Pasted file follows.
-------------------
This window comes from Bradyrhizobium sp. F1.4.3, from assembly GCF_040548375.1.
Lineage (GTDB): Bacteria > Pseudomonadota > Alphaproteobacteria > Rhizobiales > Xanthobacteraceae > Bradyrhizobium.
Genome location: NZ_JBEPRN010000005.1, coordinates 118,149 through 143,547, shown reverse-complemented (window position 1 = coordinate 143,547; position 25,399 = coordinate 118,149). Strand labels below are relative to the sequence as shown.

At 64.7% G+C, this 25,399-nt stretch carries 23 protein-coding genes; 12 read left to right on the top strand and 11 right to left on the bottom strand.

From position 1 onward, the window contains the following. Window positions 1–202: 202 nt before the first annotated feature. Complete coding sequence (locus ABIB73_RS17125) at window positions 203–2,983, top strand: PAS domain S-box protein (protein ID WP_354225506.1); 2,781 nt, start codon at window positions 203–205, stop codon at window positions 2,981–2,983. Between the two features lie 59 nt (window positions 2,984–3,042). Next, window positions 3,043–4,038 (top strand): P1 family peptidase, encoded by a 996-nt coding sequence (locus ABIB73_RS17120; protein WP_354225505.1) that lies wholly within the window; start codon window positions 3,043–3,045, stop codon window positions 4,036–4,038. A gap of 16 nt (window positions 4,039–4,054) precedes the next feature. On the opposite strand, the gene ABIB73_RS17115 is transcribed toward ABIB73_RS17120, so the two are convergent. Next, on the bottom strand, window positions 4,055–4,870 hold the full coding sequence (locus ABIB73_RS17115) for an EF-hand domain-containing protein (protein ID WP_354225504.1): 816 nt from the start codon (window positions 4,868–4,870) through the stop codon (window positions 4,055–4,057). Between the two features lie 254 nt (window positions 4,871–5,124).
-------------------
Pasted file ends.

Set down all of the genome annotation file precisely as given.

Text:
This window comes from Bradyrhizobium sp. F1.4.3, from assembly GCF_040548375.1.
Lineage (GTDB): Bacteria > Pseudomonadota > Alphaproteobacteria > Rhizobiales > Xanthobacteraceae > Bradyrhizobium.
Genome location: NZ_JBEPRN010000005.1, coordinates 118,149 through 143,547, shown reverse-complemented (window position 1 = coordinate 143,547; position 25,399 = coordinate 118,149). Strand labels below are relative to the sequence as shown.

At 64.7% G+C, this 25,399-nt stretch carries 23 protein-coding genes; 12 read left to right on the top strand and 11 right to left on the bottom strand.

From position 1 onward, the window contains the following. Window positions 1–202: 202 nt before the first annotated feature. Complete coding sequence (locus ABIB73_RS17125) at window positions 203–2,983, top strand: PAS domain S-box protein (protein ID WP_354225506.1); 2,781 nt, start codon at window positions 203–205, stop codon at window positions 2,981–2,983. Between the two features lie 59 nt (window positions 2,984–3,042). Next, window positions 3,043–4,038 (top strand): P1 family peptidase, encoded by a 996-nt coding sequence (locus ABIB73_RS17120; protein WP_354225505.1) that lies wholly within the window; start codon window positions 3,043–3,045, stop codon window positions 4,036–4,038. A gap of 16 nt (window positions 4,039–4,054) precedes the next feature. On the opposite strand, the gene ABIB73_RS17115 is transcribed toward ABIB73_RS17120, so the two are convergent. Next, on the bottom strand, window positions 4,055–4,870 hold the full coding sequence (locus ABIB73_RS17115) for an EF-hand domain-containing protein (protein ID WP_354225504.1): 816 nt from the start codon (window positions 4,868–4,870) through the stop codon (window positions 4,055–4,057). Between the two features lie 254 nt (window positions 4,871–5,124).